Wisconsin Lutheran Chapel logo

God’s Word for You

Luke 13:23-27 The narrow door

by Pastor Timothy Smith on Thursday, September 6, 2018

23 Someone asked him, “Sir, will only a few be saved?”

The man’s question isn’t a classroom question about theory. He really means to ask: Will only a few be saved? Will I be one?

He said to them,  24 “Try your hardest to enter by the narrow door, because, I tell you, many will try to enter and will not be able to.  25 Once the master of the house gets up and locks the door, you may find yourself standing outside knocking on the door and pleading, ‘Lord, open the door to us,’ but he will answer, ‘I do not know you or where you come from.’ 26 Then you will start to say, ‘We once ate and drank with you; you taught in our streets….’  27 But he will reply, ‘I do not know you or where you come from. Away from me, all you evildoers!’”

Jesus answers the man with a clear and memorable picture. It helps our understanding of an ancient question, one that I was asked just yesterday by four or five students in Catechism class: Why didn’t God destroy the devil when he fell into sin?

The Bible does not specifically tell us why God chose to leave the creation intact after sin corrupted it, but one thing to keep in mind is that the angels were created by God in an immortal state, and they retain that state. They cannot die or cease to exist. Hebrews 1:14 calls the angels “ministering spirits sent to serve those who will inherit salvation.” Professor John D. Schuetze of Wisconsin Lutheran Seminary describes angels this way: “As spirits, angels do not take up space, nor are they bound by time and space as we are in this world” (Angels and Demons, 1997, p. 14). Although there is a lot more we could say about them, here I only want to emphasize that angels are spirits and are therefore not subject to death or the limits of time. The devil was not created in a form that could be destroyed. The angels enjoy the privilege of being immortal, but unlike human beings, they cannot be redeemed. For an angel, once damned means always and forever damned.

The man’s question to Jesus is a realization that there will be human beings who also go to hell, forever damned along with the devil and his demons. How can we escape this? Jesus makes it even more vivid by depicting the Master shutting and locking the door. The word ἀποκλείσῃ, apokleise, can mean either “shut” (Isaiah 26:20; Bel and the Dragon 1:11) or “lock, bolt” (2 Samuel 13:17; Isaiah 24:22) depending on the context. Many ancient doors had no difference—to shut the door was to lock it. Notice the exchange after the Master closes the door. Someone knocks and pleads, “Open the door,” but the Master says, “I do not know you or where you come from.” Those who are locked out realize that they are bound together with the devil and his demons—they are in hell, and they want to do anything to escape and get to heaven. They try reasoning with the Lord…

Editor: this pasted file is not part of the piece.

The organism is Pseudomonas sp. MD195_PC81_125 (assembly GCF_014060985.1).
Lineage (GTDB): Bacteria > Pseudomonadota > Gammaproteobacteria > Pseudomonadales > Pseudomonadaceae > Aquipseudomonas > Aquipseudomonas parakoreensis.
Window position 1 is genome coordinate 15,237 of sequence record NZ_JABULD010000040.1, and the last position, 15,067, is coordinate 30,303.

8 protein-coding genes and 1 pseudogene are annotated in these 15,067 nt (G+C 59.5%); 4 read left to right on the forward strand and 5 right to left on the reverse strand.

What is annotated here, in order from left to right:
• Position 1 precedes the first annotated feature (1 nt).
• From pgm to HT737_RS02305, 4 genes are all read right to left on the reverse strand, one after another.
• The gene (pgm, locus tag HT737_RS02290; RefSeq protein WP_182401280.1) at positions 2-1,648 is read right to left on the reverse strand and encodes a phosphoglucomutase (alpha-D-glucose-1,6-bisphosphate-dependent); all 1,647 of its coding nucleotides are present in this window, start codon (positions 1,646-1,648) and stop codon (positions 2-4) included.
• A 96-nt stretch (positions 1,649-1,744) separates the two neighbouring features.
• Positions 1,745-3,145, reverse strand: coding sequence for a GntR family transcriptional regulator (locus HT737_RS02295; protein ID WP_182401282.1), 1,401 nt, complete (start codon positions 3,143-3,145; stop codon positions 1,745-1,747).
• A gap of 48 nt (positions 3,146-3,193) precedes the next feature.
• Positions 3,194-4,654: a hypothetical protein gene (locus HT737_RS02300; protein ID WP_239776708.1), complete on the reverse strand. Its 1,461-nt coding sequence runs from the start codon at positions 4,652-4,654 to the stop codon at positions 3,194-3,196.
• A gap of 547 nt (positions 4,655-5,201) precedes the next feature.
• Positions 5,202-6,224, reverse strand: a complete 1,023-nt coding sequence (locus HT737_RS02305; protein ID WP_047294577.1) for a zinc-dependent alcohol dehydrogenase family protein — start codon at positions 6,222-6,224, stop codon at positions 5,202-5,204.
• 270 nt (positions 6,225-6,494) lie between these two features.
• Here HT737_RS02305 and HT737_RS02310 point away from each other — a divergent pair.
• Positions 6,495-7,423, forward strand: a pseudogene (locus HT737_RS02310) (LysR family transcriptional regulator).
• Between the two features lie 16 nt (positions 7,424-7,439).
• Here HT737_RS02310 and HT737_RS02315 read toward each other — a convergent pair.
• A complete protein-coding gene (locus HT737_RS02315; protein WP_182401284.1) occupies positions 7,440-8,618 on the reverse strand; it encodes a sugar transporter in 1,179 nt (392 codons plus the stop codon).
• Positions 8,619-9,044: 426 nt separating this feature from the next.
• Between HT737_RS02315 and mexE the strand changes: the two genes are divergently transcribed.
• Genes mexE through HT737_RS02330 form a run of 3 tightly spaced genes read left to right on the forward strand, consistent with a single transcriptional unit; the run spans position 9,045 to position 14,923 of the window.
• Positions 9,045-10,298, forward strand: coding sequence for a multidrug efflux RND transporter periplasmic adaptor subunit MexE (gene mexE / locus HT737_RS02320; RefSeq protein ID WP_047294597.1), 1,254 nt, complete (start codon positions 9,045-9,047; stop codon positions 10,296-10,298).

When they “start to say” (Greek ἄρξεσθε λέγειν) their reasoned arguments, the Master cuts them off with the same reply: “I do not know you or where you come from.” It doesn’t matter that they once did things with Jesus (“We ate and drank”) or that he was in their “wide streets” (πλατείαις, plateiais “wide places” could even be “plazas, parks”). The answer is the same: “I do not know you or where you come from.”

The Master’s words ring with an especially clear warning to those who want to claim that they had the Lord’s Supper once. “We ate and drank,” but was it done with faith, for the forgiveness of sins? Or was it just show? “You taught in our streets” – or your apostles or pastors taught in our churches… but salvation is not about who your pastor was. It’s about the faith in your own heart. Do you trust in Jesus your Savior? You can have the shyest or least interesting pastor in the world. Your Reverend might be the world’s worst administrator. Maybe he can’t type two lines of the bulletin without misspelling something. But if he has helped you keep your faith alive by preaching Law and Gospel then thank God for him and bless him.

“Try your hardest to enter by the narrow door,” Jesus says. What would you do to hang on to your faith? Would you brave a hurricane? Face a firing squad? Would you submit to waterboarding, or forty lashes? If so, what about forty minutes of Bible reading? What about one hour of a Bible class? What about listening to a sermon a week? It’s one thing to be brave, but it’s another thing to be wise. Be wise with your faith. That’s a narrow door you’re going through…

In Christ,
Pastor Timothy Smith

Pastor Tim SmithAbout Pastor Timothy Smith
Pastor Smith serves St. Paul’s Lutheran Church in New Ulm, Minnesota. His wife, Kathryn, attended the Chapel from 1987-1990 while studying Secondary Education (Theater and Math) at UW-Madison. Kathryn’s father, John Meyer, was also the first man to serve as a Vicar at Chapel.

To receive God’s Word for You via e-mail, please contact Pastor Smith.

Browse Devotion Archive